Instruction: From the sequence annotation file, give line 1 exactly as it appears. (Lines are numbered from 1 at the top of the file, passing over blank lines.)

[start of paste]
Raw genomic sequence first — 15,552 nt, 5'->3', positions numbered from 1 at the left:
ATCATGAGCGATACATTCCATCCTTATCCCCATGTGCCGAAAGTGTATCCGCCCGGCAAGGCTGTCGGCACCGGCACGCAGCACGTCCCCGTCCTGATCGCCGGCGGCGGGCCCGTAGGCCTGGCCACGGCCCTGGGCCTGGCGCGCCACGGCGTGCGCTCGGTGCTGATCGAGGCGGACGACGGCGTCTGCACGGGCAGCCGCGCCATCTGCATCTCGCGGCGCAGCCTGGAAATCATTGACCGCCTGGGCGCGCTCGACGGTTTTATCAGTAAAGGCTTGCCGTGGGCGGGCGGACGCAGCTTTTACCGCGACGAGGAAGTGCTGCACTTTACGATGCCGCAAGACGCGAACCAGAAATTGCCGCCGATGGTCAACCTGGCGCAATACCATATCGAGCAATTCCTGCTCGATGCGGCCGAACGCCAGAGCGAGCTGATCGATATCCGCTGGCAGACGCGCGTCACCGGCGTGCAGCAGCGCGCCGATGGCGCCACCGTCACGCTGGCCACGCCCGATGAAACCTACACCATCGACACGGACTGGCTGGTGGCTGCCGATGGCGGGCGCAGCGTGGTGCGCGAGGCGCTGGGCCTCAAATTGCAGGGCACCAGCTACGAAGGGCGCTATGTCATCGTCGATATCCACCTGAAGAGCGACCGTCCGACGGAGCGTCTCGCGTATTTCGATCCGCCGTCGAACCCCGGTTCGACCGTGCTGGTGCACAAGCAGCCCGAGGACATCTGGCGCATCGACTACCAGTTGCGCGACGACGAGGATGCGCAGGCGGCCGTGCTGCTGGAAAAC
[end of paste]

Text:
Raw genomic sequence first — 15,552 nt, 5'->3', positions numbered from 1 at the left: